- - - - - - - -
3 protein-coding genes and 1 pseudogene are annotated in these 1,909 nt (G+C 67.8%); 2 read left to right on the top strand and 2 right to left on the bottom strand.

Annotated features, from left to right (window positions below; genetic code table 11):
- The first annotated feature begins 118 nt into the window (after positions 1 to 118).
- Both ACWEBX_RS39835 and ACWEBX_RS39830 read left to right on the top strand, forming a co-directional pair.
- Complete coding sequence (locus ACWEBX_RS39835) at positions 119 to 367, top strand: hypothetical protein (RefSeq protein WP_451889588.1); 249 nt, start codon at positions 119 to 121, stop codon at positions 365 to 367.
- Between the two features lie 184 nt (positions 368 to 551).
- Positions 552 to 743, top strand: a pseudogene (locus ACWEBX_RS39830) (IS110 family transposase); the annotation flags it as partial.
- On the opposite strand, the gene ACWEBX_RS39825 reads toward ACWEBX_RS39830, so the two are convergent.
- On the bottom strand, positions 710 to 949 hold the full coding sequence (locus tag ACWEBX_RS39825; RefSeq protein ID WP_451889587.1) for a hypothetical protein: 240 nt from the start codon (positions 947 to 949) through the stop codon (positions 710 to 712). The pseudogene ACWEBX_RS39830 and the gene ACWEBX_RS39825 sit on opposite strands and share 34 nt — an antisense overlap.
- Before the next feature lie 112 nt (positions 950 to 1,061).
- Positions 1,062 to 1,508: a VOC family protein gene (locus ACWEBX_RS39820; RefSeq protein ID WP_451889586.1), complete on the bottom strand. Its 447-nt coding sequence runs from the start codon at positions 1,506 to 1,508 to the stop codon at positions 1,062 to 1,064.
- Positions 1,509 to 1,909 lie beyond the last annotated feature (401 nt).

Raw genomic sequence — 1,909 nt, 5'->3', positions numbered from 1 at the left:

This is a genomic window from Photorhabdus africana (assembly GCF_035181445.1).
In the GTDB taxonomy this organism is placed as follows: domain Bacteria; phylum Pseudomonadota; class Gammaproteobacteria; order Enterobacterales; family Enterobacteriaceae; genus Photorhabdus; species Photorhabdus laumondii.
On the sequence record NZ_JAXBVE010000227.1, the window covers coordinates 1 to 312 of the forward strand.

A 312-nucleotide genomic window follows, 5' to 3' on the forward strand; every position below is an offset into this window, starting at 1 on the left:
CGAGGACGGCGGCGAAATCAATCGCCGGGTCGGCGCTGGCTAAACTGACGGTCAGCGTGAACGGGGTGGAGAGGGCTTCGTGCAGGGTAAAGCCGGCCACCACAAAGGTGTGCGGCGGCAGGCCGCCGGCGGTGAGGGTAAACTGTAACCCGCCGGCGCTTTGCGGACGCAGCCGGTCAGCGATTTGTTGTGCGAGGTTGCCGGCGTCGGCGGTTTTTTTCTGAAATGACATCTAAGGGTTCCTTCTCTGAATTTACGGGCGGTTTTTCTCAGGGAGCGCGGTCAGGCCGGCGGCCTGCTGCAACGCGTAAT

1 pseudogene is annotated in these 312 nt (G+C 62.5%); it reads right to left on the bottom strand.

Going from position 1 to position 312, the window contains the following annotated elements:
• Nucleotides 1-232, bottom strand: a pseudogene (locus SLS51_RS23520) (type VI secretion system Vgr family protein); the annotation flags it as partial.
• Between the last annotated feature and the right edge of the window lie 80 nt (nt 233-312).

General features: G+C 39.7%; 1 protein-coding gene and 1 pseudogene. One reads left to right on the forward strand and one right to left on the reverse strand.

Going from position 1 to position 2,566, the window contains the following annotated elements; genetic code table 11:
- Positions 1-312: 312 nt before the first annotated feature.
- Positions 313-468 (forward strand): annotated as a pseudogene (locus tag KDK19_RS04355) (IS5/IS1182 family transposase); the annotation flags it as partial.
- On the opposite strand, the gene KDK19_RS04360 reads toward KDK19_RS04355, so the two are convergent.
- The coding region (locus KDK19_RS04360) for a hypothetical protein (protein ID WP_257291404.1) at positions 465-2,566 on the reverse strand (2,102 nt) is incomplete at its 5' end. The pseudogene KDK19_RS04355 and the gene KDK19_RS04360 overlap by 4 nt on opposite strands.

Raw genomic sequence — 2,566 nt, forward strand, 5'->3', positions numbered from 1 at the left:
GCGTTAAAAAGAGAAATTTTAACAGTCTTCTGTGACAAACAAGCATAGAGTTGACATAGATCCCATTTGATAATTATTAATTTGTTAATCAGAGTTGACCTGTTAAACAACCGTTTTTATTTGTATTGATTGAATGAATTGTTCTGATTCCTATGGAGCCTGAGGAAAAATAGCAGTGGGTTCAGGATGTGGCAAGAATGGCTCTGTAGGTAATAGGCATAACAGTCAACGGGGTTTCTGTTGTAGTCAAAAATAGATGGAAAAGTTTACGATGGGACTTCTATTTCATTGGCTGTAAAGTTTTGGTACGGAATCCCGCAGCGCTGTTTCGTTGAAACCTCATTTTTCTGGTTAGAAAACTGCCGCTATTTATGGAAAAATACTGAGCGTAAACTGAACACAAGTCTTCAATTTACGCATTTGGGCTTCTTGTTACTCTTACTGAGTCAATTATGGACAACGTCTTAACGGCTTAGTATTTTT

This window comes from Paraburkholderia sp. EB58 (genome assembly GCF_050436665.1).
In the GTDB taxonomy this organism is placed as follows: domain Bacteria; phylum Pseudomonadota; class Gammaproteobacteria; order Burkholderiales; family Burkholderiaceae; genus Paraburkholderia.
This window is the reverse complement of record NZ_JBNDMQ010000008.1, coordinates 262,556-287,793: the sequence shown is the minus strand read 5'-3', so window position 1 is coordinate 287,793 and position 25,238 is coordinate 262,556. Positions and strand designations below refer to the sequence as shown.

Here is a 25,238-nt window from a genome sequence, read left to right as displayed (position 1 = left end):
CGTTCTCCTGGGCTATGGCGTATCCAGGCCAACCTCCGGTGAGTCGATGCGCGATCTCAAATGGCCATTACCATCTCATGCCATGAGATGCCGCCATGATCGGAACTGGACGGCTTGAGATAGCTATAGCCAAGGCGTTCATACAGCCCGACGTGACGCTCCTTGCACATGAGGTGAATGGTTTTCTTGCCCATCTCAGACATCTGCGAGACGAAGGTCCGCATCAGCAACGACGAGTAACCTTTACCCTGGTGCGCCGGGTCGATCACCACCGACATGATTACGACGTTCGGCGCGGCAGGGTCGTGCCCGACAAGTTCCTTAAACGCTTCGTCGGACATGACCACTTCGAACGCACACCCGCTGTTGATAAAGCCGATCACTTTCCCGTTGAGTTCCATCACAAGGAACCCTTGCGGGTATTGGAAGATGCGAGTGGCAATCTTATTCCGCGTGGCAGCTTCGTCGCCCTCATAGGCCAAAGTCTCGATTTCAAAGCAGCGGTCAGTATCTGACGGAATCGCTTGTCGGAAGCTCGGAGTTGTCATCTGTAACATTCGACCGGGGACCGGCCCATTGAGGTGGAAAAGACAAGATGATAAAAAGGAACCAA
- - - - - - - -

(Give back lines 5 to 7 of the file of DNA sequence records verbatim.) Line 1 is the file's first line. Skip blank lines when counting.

- Complete coding sequence (locus ACWEBX_RS39835) at positions 119 to 367, top strand: hypothetical protein (RefSeq protein WP_451889588.1); 249 nt, start codon at positions 119 to 121, stop codon at positions 365 to 367.
- Between the two features lie 184 nt (positions 368 to 551).
- Positions 552 to 743, top strand: a pseudogene (locus ACWEBX_RS39830) (IS110 family transposase); the annotation flags it as partial.